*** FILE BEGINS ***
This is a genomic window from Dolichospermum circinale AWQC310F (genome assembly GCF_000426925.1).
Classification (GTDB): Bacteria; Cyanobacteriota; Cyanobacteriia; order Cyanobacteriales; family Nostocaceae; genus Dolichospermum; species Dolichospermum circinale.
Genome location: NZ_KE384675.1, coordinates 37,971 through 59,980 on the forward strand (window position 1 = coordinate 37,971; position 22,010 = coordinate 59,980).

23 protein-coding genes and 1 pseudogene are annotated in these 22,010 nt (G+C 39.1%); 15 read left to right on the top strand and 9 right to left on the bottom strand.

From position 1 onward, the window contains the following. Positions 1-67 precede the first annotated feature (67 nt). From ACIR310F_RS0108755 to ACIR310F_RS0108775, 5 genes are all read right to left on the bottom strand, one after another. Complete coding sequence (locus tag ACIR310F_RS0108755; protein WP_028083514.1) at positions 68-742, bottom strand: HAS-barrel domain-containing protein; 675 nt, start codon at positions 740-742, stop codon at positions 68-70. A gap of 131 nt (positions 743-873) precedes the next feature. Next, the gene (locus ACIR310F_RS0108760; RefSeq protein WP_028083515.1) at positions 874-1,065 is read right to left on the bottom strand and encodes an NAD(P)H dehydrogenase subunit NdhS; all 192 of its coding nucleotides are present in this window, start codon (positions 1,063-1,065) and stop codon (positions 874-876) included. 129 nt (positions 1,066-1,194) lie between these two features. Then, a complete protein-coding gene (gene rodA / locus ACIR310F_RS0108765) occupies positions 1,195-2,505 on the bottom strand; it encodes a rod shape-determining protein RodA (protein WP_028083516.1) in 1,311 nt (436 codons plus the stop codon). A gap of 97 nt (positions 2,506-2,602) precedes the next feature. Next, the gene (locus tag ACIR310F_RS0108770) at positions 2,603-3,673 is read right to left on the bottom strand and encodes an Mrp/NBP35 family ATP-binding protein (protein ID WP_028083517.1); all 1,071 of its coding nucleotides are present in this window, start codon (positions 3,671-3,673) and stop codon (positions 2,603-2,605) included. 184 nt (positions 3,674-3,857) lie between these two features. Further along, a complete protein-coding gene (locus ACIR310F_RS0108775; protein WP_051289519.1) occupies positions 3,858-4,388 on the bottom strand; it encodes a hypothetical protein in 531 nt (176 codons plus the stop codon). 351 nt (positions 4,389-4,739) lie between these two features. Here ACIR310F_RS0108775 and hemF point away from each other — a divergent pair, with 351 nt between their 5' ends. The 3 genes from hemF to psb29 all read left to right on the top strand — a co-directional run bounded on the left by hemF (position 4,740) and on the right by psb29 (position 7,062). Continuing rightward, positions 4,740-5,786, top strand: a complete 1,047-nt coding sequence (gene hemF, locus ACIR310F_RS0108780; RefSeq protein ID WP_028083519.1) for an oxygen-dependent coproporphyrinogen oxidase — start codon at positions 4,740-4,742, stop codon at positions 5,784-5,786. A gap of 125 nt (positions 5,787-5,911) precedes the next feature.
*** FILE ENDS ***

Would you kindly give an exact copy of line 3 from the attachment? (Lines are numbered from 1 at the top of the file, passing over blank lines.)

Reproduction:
Genome location: NZ_KE384675.1, coordinates 37,971 through 59,980 on the forward strand (window position 1 = coordinate 37,971; position 22,010 = coordinate 59,980).